Overall I have to give this album a 6/10. There is a sort of soul-jazz feeling through out, like I'd heard on Jimmy McGriff, Jimmy Smith and so on. It's very hard to breathe new life in these songs, especially now. While this isn't mind blowing, I gotta say it's more enjoyable than most other albums that cover this music. Well at parts at least. His voice also helps the album a lot. Don't get me wrong, but there are moments I felt, this is a Ain't that Good News Christmas nightmare isn't this. I guess I think the biggest disappointment was two things. He's great, so I can't imagine him not making at least a 7 or 8. Second, I feel like this soul jazz/vocal jazz christmas thing would work phenomenal. I guess it sound be revisited another day maybe. Also I wanna have a shout out to "Awaken, My Love!". I can't believe how much I'm digging this thing.

Thursday, December 1, 2016

Elvis' Christmas Album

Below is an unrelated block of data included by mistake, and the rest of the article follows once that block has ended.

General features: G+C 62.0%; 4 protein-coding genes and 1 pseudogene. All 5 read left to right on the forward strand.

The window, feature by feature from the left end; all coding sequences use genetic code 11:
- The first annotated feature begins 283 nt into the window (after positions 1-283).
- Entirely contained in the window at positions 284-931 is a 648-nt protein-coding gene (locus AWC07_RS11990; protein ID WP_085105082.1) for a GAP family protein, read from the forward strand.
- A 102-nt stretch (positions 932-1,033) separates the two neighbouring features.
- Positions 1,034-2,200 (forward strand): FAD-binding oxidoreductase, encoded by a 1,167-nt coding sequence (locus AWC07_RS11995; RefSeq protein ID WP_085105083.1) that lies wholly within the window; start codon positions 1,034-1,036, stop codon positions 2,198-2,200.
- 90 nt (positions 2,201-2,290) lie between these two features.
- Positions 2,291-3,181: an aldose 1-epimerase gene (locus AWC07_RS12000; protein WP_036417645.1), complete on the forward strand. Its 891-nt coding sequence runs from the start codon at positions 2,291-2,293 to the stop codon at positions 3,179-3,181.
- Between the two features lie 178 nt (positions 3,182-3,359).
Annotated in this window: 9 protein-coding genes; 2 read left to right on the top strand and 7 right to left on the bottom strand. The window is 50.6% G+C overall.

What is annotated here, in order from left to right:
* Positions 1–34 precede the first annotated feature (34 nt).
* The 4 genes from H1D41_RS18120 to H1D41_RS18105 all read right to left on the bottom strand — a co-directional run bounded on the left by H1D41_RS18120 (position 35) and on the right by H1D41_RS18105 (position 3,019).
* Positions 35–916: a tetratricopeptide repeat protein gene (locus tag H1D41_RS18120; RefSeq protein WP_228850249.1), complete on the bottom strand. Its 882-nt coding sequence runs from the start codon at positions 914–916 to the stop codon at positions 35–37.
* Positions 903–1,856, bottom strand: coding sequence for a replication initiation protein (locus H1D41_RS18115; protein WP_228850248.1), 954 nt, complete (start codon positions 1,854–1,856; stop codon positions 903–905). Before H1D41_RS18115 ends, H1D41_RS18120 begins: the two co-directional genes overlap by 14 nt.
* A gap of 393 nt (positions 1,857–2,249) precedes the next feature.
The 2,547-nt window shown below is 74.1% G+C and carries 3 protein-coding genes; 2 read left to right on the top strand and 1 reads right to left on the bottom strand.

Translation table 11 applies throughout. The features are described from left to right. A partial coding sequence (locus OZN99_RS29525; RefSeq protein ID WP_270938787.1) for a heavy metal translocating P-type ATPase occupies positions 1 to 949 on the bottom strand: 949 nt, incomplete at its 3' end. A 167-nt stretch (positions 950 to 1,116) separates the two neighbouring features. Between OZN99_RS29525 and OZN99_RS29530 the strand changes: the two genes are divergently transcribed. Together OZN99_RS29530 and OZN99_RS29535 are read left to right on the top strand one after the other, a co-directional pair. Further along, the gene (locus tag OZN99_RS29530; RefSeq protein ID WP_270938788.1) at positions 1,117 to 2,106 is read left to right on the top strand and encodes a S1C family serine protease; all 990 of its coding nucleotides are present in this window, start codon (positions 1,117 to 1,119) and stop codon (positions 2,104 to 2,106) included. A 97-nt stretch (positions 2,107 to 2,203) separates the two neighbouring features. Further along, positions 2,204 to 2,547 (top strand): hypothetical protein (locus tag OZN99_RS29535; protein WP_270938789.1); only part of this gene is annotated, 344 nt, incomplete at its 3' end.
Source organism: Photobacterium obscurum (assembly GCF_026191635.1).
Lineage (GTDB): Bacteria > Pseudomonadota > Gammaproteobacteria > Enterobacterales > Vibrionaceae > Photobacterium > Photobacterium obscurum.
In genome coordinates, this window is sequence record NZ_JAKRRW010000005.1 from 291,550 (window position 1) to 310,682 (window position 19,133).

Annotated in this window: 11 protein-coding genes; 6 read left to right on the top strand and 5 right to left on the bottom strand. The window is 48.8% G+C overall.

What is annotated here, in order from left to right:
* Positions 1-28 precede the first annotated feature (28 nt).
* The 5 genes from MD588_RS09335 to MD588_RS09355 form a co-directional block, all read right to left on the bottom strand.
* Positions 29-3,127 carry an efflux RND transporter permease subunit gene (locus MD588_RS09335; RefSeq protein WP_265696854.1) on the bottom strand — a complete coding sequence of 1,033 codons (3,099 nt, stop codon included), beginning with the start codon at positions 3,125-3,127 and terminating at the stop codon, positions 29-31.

So last year I did this Christmas themed thing, and while I did it I came across about a million different Christmas themed albums. Some look like shit, some might be okay (but probably will be shit), and some I don't know why but I want to hear. I'll probably kill myself after this, but why not do Christmas again this year, and maybe I'll get more than four done. This album, being Elvis' Christmas album, released on October 15th, 1957 (I don't really know why), but it is sure to have some classics. I mean look at the track listing. Something I wanna point out too is the last 4 tracks were released on Peace in the Valley Ep that was released earlier that year (in April). Let's see how many songs the albums have in common from this and last year. After looking I saw four songs, one of which was on three of the albums.